LOS ANGELES, California — For decades, the United States and Cuba have had a turbulent history. The tension between the countries began with the rise of Fidel Castro. Fear of ideology and nuclear war, the United States placed an embargo on the island nation. The embargo left Cuba in poor economic conditions, leaving many Cubans in poverty. Furthermore, most U.S. presidents have been against diplomatic ties with Cuba. Nonetheless, President Biden has promised to create better U.S.-Cuba relations in hopes of improved economic circumstances for both nations.
The History of U.S.-Cuba Relations
Castro rose to power in 1959, after years of trying to overtake the dictator of his country. The dictator, Fulgencio Batista, was a U.S.-backed authoritarian who led a military coup to gain control. After Castro overthrew Batista, U.S.-Cuba relations became hostile. The United States began to worry about the influence the Soviet Union had on the island nation. Furthermore, the U.S. began to impose economic sanctions because of the Soviet Union’s close diplomatic ties with Cuba. President Kennedy implemented an embargo on Cuba and a travel restriction on the country.
U.S.-Cuba relations grew even more hostile when it came to light that the United States had plans to overthrow Castro. Moreover, Castro allowed nuclear missiles from the Soviet Union to be placed on the island nation, fearing a U.S. takeover. Fortunately, no bombs were ever launched but the nuclear missile crises left a clear estrangement between the countries. President Reagan even declared Cuba a state that sponsors terrorism, further dividing the two countries.
Once the Soviet Union dissolved, Cuba was no longer receiving financial support to sustain itself. To make matters worse, the U.S. did not lift its embargo on the island nation, disregarding pleas from the United Nations. Coincidentally, President Clinton signed into law the strengthening of sanctions against Cuba. It was not until 2008 when President Obama campaigned on better diplomatic ties with Cuba. Under Obama’s presidency, sanctions were eased, allowing for travel and remittances. The easing of sanctions was short-lived because, under President Trump, the restrictions were back in place.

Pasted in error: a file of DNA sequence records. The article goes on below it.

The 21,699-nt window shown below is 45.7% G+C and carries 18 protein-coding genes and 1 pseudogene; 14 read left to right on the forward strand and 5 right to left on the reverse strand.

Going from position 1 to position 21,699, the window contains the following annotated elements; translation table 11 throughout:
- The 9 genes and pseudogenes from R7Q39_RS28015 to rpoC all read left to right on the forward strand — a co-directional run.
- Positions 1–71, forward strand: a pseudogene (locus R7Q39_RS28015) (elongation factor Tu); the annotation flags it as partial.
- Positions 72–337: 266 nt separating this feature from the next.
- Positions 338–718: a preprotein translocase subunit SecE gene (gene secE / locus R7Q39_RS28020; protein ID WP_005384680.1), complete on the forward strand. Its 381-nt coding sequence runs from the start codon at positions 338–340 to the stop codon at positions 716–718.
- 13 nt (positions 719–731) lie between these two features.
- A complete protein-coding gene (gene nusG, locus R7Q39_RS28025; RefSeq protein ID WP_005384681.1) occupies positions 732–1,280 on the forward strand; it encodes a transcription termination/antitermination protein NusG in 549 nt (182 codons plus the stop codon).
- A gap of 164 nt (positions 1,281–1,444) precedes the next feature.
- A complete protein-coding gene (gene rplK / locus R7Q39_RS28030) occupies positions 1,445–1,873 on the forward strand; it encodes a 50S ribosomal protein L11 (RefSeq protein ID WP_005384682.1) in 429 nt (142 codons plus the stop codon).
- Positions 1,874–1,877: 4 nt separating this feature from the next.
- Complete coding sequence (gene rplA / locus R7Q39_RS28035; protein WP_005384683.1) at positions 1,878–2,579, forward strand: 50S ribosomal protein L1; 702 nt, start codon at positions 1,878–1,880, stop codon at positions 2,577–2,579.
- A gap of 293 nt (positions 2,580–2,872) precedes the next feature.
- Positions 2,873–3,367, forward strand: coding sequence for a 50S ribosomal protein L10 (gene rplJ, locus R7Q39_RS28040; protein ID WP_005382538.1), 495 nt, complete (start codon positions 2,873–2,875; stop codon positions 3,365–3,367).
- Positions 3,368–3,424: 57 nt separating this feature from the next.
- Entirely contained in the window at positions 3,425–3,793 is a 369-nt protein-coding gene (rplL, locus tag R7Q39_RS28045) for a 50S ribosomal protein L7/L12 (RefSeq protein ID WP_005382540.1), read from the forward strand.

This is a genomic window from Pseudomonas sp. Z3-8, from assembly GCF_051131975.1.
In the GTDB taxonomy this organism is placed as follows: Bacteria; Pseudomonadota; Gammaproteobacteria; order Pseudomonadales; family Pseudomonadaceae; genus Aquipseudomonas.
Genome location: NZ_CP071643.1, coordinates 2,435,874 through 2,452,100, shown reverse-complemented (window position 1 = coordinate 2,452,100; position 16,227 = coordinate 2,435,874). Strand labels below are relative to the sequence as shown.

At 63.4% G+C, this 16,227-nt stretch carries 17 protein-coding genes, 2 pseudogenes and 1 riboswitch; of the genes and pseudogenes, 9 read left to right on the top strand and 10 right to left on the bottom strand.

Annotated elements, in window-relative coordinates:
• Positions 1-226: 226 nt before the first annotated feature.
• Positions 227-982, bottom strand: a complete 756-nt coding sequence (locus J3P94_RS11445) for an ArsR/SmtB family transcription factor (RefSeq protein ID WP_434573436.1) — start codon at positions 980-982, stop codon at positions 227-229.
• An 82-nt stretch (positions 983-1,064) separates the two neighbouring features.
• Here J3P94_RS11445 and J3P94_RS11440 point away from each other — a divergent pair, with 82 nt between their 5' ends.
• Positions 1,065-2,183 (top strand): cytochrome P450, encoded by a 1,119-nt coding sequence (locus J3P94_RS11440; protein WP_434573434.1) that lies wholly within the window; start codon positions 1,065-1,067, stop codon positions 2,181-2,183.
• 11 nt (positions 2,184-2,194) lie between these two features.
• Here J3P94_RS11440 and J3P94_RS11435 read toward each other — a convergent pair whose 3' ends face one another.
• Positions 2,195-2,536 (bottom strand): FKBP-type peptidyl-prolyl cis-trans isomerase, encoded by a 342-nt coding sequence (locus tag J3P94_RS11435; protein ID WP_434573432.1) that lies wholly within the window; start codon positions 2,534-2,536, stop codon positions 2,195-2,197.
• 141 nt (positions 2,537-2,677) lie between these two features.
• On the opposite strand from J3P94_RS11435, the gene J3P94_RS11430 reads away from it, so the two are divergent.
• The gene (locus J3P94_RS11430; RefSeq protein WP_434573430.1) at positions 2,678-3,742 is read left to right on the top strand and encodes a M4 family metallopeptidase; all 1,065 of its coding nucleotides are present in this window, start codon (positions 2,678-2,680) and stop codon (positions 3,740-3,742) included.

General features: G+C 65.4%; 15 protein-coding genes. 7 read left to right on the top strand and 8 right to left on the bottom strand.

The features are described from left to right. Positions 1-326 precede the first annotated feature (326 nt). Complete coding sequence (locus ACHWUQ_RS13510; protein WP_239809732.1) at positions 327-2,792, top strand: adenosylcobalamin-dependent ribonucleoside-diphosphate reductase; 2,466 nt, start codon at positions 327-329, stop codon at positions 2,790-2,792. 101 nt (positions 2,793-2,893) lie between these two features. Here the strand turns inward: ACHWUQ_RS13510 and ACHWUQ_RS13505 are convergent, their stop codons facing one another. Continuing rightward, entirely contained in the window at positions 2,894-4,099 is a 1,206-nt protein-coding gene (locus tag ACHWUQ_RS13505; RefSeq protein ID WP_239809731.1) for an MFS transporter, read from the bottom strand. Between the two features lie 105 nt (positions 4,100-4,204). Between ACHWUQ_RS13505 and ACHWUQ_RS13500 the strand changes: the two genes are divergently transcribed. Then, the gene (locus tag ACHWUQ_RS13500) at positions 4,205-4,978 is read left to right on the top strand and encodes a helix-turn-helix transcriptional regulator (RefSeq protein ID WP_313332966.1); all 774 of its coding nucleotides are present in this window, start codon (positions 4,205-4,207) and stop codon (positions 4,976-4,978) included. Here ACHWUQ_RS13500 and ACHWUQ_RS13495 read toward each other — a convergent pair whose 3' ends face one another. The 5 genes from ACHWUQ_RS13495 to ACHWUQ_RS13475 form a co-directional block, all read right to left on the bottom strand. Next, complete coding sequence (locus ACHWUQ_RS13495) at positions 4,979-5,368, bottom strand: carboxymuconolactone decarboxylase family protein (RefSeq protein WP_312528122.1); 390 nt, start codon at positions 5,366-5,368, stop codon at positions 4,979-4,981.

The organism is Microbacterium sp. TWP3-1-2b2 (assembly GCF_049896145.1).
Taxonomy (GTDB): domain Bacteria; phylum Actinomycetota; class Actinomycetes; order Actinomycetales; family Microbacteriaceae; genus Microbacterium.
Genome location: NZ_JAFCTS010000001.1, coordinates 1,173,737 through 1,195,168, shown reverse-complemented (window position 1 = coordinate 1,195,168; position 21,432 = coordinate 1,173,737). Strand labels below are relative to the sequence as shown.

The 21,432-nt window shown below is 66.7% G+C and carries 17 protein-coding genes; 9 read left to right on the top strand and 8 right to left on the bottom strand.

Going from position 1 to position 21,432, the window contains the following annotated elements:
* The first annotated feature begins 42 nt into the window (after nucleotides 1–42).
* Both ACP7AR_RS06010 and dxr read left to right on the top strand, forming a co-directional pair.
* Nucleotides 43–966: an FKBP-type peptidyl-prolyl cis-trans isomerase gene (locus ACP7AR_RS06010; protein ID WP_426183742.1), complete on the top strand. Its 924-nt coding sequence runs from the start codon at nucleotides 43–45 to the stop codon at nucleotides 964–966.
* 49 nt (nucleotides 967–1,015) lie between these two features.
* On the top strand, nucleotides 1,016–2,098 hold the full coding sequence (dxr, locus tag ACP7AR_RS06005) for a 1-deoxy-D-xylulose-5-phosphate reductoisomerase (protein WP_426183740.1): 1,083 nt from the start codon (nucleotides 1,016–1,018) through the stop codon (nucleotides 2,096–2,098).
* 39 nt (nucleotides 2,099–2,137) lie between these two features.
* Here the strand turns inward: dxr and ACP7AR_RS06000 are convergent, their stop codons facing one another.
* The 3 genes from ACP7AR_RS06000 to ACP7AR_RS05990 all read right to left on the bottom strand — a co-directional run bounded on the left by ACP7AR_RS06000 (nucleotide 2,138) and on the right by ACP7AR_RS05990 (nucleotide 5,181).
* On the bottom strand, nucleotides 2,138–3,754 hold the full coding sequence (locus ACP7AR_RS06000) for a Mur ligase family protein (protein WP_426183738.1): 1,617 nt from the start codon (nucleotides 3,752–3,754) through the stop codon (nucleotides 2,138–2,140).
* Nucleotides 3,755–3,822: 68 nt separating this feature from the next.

Poverty in Cuba
While Cuba has made great efforts in reducing poverty by providing free education and healthcare, it still is hindered by the U.S. embargo. According to Amnesty International, the embargo negatively affects access to medical technology, electricity, food and water quality. Furthermore, Cuba has stated the embargo has cost the country $753.69 billion.
Under the Obama administration, remittances were allowed to enter Cuba. Many Cuban-Americans would send money to their families in Cuba which amounted to US$3 billion annually. Moreover, remittances are the third form of hard currency for Cubans, behind tourism and exports of medical services. Under the Trump administration, remittances were once again banned, ultimately crushing the economic well-being of Cuba.
The Biden Administration: Improving U.S.-Cuba Relations
President Biden has promised to fix U.S.-Cuba relations. The Biden administration has expressed its issues with the Trump administration imposing sanctions on Cuba. Additionally, the Biden administration wants to reverse the restrictions of traveling and sending remittances to the island. Cuban president, Miguel Diaz-Canal, has expressed openness to a relationship with the United States. Diaz-Canal stated, “We recognize that the U.S. people have chosen a new direction in the presidential elections. We believe in the possibility of having a constructive bilateral relationship while respecting our differences.”
U.S.-Cuba relations have been volatile for the past few decades. Noting the severe economic consequences of embargoes and sanctions for people living in poverty, President Obama was the first U.S. president who began easing the sanctions. President Biden now looks to reconcile a relationship with Cuba in efforts to reduce poverty and bring peace.
– Andy Calderon Lanza